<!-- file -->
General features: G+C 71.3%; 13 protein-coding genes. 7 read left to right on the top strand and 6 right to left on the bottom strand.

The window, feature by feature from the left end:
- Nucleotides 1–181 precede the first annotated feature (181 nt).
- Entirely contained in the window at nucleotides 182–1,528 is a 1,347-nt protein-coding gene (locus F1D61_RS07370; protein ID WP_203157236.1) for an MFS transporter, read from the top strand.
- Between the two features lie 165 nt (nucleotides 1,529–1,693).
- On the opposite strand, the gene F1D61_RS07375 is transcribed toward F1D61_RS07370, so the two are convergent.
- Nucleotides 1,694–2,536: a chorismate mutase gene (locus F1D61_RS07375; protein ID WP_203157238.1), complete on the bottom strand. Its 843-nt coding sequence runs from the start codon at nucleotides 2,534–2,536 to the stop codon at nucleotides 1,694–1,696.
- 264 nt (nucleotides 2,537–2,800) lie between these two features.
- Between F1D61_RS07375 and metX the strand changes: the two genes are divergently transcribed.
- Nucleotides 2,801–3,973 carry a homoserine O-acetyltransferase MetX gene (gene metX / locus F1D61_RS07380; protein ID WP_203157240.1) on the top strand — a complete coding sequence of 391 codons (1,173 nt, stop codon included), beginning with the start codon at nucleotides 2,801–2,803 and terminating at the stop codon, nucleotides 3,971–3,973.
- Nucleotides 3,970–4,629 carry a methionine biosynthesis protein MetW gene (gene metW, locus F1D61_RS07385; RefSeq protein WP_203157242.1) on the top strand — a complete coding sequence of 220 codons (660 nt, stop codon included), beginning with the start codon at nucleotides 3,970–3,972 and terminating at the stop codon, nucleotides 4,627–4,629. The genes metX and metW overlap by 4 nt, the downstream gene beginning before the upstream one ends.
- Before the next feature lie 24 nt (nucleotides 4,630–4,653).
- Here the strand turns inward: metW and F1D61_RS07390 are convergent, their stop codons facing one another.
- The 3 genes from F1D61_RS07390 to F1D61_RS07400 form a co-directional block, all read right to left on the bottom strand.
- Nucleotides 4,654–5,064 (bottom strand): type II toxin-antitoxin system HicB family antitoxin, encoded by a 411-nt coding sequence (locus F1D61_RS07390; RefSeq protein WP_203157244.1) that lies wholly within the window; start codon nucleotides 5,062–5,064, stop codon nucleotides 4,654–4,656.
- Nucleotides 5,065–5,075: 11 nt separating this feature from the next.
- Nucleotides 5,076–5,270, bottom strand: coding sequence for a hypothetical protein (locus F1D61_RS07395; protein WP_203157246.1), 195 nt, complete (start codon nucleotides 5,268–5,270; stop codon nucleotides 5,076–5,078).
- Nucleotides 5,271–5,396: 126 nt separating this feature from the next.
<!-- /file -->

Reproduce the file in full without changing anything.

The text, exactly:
General features: G+C 71.3%; 13 protein-coding genes. 7 read left to right on the top strand and 6 right to left on the bottom strand.

The window, feature by feature from the left end:
- Nucleotides 1–181 precede the first annotated feature (181 nt).
- Entirely contained in the window at nucleotides 182–1,528 is a 1,347-nt protein-coding gene (locus F1D61_RS07370; protein ID WP_203157236.1) for an MFS transporter, read from the top strand.
- Between the two features lie 165 nt (nucleotides 1,529–1,693).
- On the opposite strand, the gene F1D61_RS07375 is transcribed toward F1D61_RS07370, so the two are convergent.
- Nucleotides 1,694–2,536: a chorismate mutase gene (locus F1D61_RS07375; protein ID WP_203157238.1), complete on the bottom strand. Its 843-nt coding sequence runs from the start codon at nucleotides 2,534–2,536 to the stop codon at nucleotides 1,694–1,696.
- 264 nt (nucleotides 2,537–2,800) lie between these two features.
- Between F1D61_RS07375 and metX the strand changes: the two genes are divergently transcribed.
- Nucleotides 2,801–3,973 carry a homoserine O-acetyltransferase MetX gene (gene metX / locus F1D61_RS07380; protein ID WP_203157240.1) on the top strand — a complete coding sequence of 391 codons (1,173 nt, stop codon included), beginning with the start codon at nucleotides 2,801–2,803 and terminating at the stop codon, nucleotides 3,971–3,973.
- Nucleotides 3,970–4,629 carry a methionine biosynthesis protein MetW gene (gene metW, locus F1D61_RS07385; RefSeq protein WP_203157242.1) on the top strand — a complete coding sequence of 220 codons (660 nt, stop codon included), beginning with the start codon at nucleotides 3,970–3,972 and terminating at the stop codon, nucleotides 4,627–4,629. The genes metX and metW overlap by 4 nt, the downstream gene beginning before the upstream one ends.
- Before the next feature lie 24 nt (nucleotides 4,630–4,653).
- Here the strand turns inward: metW and F1D61_RS07390 are convergent, their stop codons facing one another.
- The 3 genes from F1D61_RS07390 to F1D61_RS07400 form a co-directional block, all read right to left on the bottom strand.
- Nucleotides 4,654–5,064 (bottom strand): type II toxin-antitoxin system HicB family antitoxin, encoded by a 411-nt coding sequence (locus F1D61_RS07390; RefSeq protein WP_203157244.1) that lies wholly within the window; start codon nucleotides 5,062–5,064, stop codon nucleotides 4,654–4,656.
- Nucleotides 5,065–5,075: 11 nt separating this feature from the next.
- Nucleotides 5,076–5,270, bottom strand: coding sequence for a hypothetical protein (locus F1D61_RS07395; protein WP_203157246.1), 195 nt, complete (start codon nucleotides 5,268–5,270; stop codon nucleotides 5,076–5,078).
- Nucleotides 5,271–5,396: 126 nt separating this feature from the next.